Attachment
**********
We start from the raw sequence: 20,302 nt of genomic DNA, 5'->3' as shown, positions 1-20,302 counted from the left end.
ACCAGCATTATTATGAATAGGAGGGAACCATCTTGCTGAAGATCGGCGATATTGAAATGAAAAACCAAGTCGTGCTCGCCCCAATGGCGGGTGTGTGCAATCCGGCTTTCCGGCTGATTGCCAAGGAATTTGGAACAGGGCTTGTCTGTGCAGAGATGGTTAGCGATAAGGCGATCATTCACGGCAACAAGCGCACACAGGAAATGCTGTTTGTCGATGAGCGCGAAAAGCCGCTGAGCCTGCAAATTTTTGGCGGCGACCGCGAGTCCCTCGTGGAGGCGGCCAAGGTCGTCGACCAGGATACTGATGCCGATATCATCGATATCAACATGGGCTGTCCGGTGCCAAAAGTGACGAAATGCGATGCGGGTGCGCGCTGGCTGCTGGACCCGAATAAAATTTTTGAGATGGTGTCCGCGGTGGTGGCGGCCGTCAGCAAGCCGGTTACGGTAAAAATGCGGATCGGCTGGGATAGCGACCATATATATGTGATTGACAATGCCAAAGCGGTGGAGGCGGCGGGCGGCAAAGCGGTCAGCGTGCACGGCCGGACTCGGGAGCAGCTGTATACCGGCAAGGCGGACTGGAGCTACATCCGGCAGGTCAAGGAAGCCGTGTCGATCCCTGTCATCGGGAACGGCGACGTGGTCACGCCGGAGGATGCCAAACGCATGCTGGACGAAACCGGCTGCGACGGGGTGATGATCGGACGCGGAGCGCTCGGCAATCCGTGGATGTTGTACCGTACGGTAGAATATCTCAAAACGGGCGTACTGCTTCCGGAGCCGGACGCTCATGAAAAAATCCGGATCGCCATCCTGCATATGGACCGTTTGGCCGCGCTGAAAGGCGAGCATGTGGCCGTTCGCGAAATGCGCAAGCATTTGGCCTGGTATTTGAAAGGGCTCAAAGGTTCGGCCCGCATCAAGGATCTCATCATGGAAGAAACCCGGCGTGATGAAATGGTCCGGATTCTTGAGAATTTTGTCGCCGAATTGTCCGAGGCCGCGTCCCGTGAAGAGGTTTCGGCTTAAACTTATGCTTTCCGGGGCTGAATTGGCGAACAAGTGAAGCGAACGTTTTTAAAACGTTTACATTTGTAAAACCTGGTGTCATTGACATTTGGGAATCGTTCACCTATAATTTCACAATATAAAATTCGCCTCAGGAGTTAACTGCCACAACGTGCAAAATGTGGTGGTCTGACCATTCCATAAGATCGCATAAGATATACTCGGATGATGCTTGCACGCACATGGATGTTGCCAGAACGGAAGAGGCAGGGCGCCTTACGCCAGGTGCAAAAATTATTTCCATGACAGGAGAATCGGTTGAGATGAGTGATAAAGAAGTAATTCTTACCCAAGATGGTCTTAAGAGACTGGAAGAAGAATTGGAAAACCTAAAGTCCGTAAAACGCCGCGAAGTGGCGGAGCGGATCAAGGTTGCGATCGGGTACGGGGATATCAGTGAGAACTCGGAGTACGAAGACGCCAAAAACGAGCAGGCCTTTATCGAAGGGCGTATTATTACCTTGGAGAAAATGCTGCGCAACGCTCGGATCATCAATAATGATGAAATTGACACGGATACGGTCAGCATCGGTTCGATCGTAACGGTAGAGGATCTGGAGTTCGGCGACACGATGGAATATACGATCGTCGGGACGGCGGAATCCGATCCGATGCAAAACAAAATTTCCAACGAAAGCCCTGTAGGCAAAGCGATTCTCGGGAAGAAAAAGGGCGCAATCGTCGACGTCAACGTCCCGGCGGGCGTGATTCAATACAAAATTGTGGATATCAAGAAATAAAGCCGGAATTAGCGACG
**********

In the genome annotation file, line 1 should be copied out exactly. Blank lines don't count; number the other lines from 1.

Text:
We start from the raw sequence: 20,302 nt of genomic DNA, 5'->3' as shown, positions 1-20,302 counted from the left end.